One May day in 1956, police in New Jersey stopped a skinny 43-year-old man wandering along the highway. Assuming that he was a vagrant, they thought his murmurings about being famous were mere hallucinations. But when they dialed the phone number he gave them, for his manager, they discovered that he was more than famous: Woody Guthrie was a legend.
Guthrie, who wrote "This Land Is Your Land" and more than 3,000 other folk songs, was suffering from Huntington's disease, a degenerative neurological disorder that at the time was completely misunderstood by the public. He was soon hospitalized at Greystone Park State Hospital in Morris Plains, N.J. And though his family, friends and acolytes, including a 19-year-old Bob Dylan, visited him there, a cone of silence descended on the five years he spent at Greystone and subsequent stays at other hospitals until his death at the age of 55.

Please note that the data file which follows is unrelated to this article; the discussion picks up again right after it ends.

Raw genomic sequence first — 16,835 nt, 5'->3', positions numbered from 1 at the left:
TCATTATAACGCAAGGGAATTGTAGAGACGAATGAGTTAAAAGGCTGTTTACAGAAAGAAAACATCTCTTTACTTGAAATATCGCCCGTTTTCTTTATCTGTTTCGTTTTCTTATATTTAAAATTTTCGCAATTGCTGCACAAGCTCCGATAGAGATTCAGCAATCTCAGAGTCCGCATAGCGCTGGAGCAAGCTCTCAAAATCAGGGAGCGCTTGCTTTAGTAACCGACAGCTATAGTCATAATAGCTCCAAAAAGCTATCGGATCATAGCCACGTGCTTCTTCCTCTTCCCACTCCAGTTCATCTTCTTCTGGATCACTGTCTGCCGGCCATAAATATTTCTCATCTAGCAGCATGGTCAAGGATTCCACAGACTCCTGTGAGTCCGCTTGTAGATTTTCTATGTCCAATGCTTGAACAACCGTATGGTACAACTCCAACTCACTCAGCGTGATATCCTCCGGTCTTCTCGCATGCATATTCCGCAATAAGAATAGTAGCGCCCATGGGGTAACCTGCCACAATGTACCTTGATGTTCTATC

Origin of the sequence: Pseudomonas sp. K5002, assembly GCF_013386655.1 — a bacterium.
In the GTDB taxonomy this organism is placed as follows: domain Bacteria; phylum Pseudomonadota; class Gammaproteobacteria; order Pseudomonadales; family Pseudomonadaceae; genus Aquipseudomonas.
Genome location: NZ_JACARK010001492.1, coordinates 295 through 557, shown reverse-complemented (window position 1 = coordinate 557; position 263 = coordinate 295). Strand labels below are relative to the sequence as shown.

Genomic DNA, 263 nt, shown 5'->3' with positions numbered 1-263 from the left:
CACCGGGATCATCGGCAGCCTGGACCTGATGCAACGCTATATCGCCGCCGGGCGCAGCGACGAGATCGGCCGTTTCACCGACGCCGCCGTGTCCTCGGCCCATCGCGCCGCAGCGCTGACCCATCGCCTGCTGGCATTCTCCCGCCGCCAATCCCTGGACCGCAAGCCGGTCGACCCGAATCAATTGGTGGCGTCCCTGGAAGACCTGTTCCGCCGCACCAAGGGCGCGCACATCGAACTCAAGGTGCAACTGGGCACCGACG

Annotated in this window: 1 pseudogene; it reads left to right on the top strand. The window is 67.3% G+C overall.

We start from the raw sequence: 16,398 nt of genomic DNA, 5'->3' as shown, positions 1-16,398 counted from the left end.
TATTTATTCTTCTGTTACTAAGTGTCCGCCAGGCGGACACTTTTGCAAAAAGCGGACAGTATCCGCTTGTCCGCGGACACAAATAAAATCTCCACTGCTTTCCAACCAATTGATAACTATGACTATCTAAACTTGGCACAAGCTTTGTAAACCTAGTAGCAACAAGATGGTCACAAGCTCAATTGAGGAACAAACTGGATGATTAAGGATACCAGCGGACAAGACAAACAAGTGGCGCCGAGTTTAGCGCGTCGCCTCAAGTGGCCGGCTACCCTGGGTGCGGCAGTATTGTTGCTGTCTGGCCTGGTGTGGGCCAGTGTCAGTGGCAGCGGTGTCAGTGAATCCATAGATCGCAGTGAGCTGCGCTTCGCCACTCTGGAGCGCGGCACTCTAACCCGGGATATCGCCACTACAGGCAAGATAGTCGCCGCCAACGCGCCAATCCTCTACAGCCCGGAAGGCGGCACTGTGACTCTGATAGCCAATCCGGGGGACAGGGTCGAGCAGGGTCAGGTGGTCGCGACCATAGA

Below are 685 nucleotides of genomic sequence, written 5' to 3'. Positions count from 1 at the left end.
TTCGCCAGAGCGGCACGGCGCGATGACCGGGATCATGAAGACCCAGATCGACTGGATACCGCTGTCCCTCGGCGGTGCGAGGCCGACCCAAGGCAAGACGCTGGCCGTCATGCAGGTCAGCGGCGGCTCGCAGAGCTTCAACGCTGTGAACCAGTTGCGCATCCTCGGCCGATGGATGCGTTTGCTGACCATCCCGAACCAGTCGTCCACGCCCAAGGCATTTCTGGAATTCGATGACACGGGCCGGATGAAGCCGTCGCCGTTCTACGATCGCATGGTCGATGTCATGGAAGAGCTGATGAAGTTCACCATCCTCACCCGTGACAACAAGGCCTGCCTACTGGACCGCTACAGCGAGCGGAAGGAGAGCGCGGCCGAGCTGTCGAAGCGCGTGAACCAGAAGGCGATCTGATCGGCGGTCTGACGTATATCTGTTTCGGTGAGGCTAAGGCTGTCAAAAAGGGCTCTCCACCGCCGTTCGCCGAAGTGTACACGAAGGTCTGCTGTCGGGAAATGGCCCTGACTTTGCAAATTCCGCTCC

"The story was always available, but not much research has been done on that period of his life," says his daughter, Nora Guthrie, president of the Woody Guthrie Foundation, created in 1972 to safeguard his archives and his legacy.
Enter Phillip Buehler, a photographer of "modern ruins," who one hot August day a dozen years ago snuck in via a window to the bowels of an abandoned part of Greystone (which exists today in modern facilities). He discovered decaying rooms scattered with files overflowing with patient photographs and records, and took some pictures.